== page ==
I have recently become aware of some people who are expressing the view that instead of “wasting” money and effort on tackling the causes and effects of climate change, we should just let it happen and enjoy the benefits of a warmer climate. I am writing to argue against this misinformed, selfish, and profoundly shocking viewpoint. Firstly, I should explain what I am talking about. When we use fossil fuels such as oil, gas, or coal, they release carbon dioxide, a gas that escapes into our atmosphere and acts as a sort of blanket, trapping in lots of the Sun’s heat and so warming up the planet. Global warming causes changes in climate, as when the weather gets warmer there are more storms, more floods, rises in humidity in some parts of the globe while others get drier and drier.

As the Earth gets warmer, the ice caps are melting, making the sea levels rise and causing devastating floods in low-lying countries like Bangladesh and the Maldives which have killed and misplaced millions of people. As weather gets drier, the people in those parts of the world find it harder to grow crops, leading to famine and disease. The seas heating up will lead to regular destructive hurricanes and storms - events like Katrina could become common place.

Amongst all of this then, it is hard to see what long term benefits could possibly come out of climate change. The only reason I can possibly think of for the mistaken viewpoint mentioned earlier is that the advocates of such an idea are severely misinformed of the facts. They may have heard members of various fringe groups saying that global warming is a myth, or that there is no evidence to prove that it is being caused by human activity. However, there is no debate among mainstream scientists about the existence and causes of climate change, who unequivocally agree that the current extreme rise in global warming is manmade, and that its extent justifies if not demands government involvement to stop its causes.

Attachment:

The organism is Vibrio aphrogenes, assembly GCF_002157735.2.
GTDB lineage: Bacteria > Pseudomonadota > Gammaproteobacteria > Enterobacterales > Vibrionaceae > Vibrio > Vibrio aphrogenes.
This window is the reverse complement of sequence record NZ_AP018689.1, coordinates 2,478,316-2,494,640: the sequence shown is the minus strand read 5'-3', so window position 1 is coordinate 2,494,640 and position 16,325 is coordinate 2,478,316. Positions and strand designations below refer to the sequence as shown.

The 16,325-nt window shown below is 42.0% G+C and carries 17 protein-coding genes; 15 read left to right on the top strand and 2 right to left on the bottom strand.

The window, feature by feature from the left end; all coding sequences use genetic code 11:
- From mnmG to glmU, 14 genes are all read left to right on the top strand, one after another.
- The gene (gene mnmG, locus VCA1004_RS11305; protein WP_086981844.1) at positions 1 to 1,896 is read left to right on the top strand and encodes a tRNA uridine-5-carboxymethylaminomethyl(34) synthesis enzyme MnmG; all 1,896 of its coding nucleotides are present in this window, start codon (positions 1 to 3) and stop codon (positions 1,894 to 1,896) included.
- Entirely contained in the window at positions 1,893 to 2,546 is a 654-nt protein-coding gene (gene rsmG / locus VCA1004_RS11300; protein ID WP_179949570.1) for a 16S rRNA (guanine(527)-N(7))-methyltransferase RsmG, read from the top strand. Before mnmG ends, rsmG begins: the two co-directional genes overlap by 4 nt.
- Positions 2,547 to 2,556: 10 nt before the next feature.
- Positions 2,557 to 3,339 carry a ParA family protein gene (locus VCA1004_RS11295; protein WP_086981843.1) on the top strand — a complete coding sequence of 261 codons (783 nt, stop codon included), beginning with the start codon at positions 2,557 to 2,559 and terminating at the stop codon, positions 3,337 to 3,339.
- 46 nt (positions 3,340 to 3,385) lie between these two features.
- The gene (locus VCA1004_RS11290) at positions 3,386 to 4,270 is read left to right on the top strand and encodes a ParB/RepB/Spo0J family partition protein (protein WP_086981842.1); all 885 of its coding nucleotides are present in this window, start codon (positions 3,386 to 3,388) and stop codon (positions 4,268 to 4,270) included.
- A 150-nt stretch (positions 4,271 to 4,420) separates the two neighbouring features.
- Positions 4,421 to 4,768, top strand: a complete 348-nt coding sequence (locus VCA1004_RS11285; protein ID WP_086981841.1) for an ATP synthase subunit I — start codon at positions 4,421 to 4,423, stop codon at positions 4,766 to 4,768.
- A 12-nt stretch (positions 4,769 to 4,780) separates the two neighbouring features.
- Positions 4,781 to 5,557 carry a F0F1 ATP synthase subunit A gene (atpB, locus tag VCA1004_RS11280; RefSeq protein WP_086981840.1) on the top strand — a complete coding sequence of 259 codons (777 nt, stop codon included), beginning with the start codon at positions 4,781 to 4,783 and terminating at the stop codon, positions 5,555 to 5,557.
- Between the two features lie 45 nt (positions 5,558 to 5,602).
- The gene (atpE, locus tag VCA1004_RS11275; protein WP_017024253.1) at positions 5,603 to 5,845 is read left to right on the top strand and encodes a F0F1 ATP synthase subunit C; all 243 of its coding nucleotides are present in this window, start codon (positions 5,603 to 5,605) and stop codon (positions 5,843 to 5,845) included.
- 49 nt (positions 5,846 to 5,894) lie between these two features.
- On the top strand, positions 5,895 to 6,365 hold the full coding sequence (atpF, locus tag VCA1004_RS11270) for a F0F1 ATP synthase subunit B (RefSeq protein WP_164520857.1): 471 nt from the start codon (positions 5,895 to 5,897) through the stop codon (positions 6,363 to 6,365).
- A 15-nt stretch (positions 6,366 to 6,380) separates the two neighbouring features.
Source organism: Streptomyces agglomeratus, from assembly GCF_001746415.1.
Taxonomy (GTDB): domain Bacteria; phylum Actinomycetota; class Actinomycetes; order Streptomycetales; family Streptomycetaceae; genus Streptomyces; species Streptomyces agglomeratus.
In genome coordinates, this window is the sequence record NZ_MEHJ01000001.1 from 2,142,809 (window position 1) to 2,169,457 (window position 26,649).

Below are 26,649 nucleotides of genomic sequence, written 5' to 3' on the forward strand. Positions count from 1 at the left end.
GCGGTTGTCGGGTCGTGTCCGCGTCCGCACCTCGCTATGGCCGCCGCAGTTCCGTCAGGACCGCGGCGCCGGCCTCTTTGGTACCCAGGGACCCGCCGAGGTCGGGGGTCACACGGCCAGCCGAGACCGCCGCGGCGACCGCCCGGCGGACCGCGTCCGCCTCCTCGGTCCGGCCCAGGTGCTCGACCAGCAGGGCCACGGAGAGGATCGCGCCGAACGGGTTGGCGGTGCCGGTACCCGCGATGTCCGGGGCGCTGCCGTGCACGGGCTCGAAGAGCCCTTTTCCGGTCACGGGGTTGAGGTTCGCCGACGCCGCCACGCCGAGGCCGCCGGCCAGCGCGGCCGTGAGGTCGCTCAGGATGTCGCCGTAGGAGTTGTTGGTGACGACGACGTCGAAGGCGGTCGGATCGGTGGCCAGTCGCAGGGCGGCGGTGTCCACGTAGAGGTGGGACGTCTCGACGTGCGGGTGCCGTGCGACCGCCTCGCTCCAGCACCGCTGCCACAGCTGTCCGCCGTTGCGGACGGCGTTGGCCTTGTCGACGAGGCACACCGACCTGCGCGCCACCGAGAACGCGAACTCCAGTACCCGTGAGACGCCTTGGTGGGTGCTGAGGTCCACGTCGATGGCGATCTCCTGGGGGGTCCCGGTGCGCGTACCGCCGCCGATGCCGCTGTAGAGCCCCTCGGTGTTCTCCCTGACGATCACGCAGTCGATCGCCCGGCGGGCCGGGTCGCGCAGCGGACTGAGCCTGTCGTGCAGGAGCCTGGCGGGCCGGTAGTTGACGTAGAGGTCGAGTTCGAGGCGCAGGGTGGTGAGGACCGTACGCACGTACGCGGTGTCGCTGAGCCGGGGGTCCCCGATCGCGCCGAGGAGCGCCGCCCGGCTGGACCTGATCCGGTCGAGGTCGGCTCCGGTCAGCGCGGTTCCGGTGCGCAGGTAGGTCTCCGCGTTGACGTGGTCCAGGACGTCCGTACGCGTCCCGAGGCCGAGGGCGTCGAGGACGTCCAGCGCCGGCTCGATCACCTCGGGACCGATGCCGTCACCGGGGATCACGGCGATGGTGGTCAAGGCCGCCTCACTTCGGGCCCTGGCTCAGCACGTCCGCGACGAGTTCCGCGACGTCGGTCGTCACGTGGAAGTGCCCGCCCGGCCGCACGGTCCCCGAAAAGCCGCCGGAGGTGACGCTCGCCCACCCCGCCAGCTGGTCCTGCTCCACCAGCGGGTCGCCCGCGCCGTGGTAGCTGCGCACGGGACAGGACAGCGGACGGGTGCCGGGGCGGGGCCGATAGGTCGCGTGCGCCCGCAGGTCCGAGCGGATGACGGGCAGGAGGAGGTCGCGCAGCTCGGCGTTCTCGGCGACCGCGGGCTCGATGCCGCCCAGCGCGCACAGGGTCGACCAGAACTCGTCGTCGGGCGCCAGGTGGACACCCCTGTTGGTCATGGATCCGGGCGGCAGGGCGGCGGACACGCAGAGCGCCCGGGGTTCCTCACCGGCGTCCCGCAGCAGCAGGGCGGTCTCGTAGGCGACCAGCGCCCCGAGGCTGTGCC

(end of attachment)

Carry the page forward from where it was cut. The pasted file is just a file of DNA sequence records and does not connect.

Some people may take the recent cold winters and rainy summers to cast doubt on global warming, but they can be explained. Warmer oceans mean more rain, and besides, a cold winter in one part of the globe is not an indication of a trend in the global climate, which refers to a long-term average over the entire planet. Global warming, if it continues to go unchecked, will bring major hardships and untold human suffering, especially for our children and grandchildren. We are already seeing significant effects, for example, one hundred residents were recently evacuated from Tegua Island in the Pacific Ocean to escape rising sea levels that are flooding their homes - a further two thousand people are being prepared to leave soon. In America, the 400-year old Alaskan village of Shishmaref is collapsing as the permafrost it is built on melts.

Climate has changed in the past, and human societies have survived, but today more than six billion people depend on fragile, interconnected economies and complex technological infrastructures, which are all at risk from climate change. Poorer countries and island nations, the ones who have done the least to cause climate change, will suffer the most and have the hardest time adapting. If we do nothing to limit the heat-trapping gases that we are releasing into our atmosphere, then we will face a global environmental disaster the likes of which have not been seen since the start of human civilisation, and - the worst part - we knew it was coming.

27 October 2010
HI&MH Crown Prince Jonathan, King of Moylurg
Prime Minister and Minister for the Environment of Austenasia

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